Why does this remind me of a Mashgiach? Because variations of this tactic are often employed by Mashgichim.

A Mashgiach, for those who don’t know (massive amounts of whom will undoubtedly be reading this), is a spiritual “supervisor” or guide, in a Yeshiva. It is the job of the Mashgiach to look to the spiritual well-being of the students, exhorting them to greater enthusiasm in their quest for growth. A big part of the Mashgiach’s job description is to give regular talks to the students, to inspire them. Often this just takes the form of criticism, sometimes constructive, sometimes not so much.

Analogies are used very often in these talks and in the day-to-day admonitions given by authority figures in the Yeshiva, these analogies are often over the top, and these analogies are a tactic meant to work along the same lines as Farrakhan’s.

A common example is the analogy between prayer time and an appointment with the Queen of England. “If you were going to see the Queen would you not make sure to dress very nicely? How much more so when you are going to stand in front of the Almighty”. Very nice, but the problem is that if everyone saw the Queen every day, there couldn’t possibly be that level of formality that requires extremely formal dress all the time. I’ve actually seen this point made by Rabbi Shimshon Pinkus in his writings, so it’s not just me being blasphemous, which I have no intention of doing anyway.

A more instructive example is the practice of comparing the day of judgement on Rosh Hashana to an earthly murder trial. “If you were on trial for your life, would you tremble with fear and spend every waking moment for weeks before preparing for the trial? How much more so in the month leading up to your trial by God!”

Now, I am a believing Jew, and am not going to deny that there is a trial of some kind. However, the reason that people are generally not so afraid as all that in the weeks leading up to Rosh Hashana is that whatever is happening, it’s not at all like a normal murder trial. You see, it seems that people do not die at any lower rate depending on how much repenting they did before Rosh Hashana. I’ve survived every Rosh Hashana until now. It seems that young people of good health such as myself survive the vast vast majority of Rosh Hashanas, so I draw rational conclusions from these facts.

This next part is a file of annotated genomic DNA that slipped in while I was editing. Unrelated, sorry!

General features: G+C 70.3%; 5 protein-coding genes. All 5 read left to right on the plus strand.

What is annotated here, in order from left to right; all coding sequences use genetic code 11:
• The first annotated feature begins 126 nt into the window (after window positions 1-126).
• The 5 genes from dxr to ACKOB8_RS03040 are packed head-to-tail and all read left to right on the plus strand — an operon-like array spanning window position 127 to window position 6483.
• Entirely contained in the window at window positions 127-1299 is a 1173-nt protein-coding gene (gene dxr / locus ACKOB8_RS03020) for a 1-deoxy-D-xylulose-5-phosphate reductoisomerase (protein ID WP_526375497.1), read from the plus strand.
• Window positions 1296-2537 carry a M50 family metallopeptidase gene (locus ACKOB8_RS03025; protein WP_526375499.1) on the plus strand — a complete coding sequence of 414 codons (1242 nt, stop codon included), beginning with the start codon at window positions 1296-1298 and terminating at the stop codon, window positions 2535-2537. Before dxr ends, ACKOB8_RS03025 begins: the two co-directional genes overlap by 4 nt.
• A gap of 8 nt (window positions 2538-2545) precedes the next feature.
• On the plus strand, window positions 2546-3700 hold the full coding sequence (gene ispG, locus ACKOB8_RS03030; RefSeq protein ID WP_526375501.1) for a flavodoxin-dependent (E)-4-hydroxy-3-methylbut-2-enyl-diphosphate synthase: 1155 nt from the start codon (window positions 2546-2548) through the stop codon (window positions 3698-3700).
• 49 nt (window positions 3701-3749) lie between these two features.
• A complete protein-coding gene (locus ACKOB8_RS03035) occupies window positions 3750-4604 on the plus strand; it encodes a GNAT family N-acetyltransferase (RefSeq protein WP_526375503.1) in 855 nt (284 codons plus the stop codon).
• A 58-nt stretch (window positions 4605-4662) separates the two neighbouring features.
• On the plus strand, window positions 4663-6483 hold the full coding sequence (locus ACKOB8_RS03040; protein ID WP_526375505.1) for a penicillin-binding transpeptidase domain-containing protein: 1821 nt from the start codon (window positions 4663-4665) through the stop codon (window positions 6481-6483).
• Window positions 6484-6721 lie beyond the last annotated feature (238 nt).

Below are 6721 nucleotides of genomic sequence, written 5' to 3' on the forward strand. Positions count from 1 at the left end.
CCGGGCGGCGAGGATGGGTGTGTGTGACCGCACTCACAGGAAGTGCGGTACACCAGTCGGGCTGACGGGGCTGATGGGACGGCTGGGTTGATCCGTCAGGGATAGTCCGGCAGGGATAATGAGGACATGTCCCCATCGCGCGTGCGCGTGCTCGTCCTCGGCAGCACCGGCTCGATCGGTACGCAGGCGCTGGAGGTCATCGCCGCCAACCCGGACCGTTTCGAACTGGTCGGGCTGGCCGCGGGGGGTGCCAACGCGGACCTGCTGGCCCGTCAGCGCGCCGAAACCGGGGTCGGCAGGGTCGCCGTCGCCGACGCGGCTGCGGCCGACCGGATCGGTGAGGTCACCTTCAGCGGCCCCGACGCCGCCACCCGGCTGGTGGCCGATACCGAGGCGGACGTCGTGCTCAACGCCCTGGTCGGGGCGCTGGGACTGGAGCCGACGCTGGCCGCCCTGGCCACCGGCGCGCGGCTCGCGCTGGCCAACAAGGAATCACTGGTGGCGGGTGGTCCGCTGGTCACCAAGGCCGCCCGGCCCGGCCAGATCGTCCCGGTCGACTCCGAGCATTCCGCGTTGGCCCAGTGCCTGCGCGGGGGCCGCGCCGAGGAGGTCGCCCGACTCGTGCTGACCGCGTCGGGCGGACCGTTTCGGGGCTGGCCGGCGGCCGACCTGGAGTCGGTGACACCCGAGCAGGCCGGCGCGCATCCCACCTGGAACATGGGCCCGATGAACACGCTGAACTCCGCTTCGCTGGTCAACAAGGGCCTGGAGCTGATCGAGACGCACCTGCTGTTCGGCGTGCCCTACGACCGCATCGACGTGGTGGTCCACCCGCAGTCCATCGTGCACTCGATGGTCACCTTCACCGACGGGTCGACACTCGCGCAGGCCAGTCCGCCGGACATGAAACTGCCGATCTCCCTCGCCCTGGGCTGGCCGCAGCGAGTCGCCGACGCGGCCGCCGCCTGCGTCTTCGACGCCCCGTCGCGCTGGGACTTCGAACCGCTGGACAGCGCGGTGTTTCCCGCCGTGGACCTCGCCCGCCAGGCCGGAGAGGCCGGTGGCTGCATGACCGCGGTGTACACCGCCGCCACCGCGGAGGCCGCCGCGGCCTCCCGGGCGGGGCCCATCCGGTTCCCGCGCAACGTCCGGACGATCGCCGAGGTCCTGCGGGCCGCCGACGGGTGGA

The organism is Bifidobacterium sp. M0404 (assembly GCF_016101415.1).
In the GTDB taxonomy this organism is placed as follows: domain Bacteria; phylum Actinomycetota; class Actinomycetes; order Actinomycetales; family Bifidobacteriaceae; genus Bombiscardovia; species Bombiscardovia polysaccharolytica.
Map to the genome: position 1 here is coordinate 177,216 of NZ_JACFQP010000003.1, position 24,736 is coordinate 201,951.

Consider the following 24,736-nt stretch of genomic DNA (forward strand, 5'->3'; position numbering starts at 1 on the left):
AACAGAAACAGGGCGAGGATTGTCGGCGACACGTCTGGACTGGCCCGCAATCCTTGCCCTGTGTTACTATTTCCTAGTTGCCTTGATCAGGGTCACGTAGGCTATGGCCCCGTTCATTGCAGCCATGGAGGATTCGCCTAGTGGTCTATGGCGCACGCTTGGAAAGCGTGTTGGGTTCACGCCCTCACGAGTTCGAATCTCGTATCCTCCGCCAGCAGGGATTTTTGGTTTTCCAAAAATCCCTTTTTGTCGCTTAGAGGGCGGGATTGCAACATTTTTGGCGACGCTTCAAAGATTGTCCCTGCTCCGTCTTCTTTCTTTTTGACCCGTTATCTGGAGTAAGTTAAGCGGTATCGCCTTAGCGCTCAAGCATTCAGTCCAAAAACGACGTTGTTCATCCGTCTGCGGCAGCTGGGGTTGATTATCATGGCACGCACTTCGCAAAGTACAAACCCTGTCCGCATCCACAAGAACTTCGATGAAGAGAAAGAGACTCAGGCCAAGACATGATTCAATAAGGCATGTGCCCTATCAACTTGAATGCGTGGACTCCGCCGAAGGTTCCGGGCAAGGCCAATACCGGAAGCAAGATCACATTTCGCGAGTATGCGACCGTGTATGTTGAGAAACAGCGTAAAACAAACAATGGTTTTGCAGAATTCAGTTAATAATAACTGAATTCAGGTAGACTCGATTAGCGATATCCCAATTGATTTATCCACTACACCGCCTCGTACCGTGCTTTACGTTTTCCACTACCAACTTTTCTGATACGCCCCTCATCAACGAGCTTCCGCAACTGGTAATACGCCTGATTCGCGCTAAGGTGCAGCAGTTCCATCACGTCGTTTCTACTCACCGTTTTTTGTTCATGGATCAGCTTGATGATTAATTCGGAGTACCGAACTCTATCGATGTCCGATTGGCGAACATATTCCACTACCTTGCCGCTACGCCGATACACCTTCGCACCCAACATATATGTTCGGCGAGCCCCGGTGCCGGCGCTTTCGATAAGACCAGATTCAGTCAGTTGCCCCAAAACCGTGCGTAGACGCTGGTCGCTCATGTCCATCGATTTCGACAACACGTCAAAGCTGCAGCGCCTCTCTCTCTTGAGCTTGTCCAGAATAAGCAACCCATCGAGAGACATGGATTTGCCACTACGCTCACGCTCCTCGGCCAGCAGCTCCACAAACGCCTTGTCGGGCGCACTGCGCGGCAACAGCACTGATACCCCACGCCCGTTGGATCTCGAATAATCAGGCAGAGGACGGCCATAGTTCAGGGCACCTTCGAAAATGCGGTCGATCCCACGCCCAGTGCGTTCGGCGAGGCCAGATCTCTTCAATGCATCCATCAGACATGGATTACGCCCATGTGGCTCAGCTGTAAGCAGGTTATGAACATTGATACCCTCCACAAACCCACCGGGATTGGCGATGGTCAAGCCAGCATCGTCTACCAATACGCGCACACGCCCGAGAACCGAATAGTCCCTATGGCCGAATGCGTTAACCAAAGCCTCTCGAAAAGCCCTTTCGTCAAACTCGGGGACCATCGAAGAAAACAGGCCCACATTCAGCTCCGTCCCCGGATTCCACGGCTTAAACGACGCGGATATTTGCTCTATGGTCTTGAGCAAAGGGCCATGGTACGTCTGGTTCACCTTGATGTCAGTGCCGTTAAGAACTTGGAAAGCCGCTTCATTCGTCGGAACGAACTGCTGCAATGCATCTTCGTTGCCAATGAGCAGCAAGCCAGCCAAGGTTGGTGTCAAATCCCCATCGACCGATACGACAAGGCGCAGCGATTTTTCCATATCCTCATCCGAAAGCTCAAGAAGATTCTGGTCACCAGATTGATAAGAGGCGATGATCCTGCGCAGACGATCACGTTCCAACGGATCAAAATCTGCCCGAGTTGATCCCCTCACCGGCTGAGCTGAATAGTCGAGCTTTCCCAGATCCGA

Just like in Farrakhan’s analogy, I would concede that a there is a reasonable point lying under all the cheap rhetoric. Rosh Hashana is a time for reflection, for finding ways to improve oneself. Ignoring this opportunity to take stock of our lives is an utter waste. God puts us all on trial to appraise how we have done going along the path that he sets for us, and perhaps we should take into account the possibility that drastic action might required on His part. If a Mashgiach would say these things, it would be perfectly reasonable when talking to Yeshiva students looking to grow spiritually guided by the teachings of Judaism.

This analogy plays on a principle that unsuspecting Yeshiva students unfortunately tend to feel that they ought to agree with. It is the equivalent of the claim of institutional racism to leftists. Within religious Judaism as currently constituted there is a tendency–most prevalent in Charedi circles but by no means confined to them–to think that ideas that make people feel terrible about themselves are more, shall we say, ‘religiously worthy’. The typical Yeshiva student is primed to give great credence to statements by his mentors which mean that his ‘faith’ is lacking, and that his beliefs ought to be of a more extreme nature, thus eliciting behavior that is more dedicated.

This means that when the Mashgiach uses this analogy to a murder trial, the students are unlikely to think critically about how it’s obviously not the same, because doing so will seem like betrayal of the general feeling that we should be becoming more dedicated by making are beliefs more extreme. Similarly when Farrakhan makes whatever outlandish claim about the NBA being a basketball plantation, this has an effect on people who are committed to the general idea that American institutions are racist.

Just another way in which our emotional commitment to general beliefs make us susceptible to falling for bad arguments.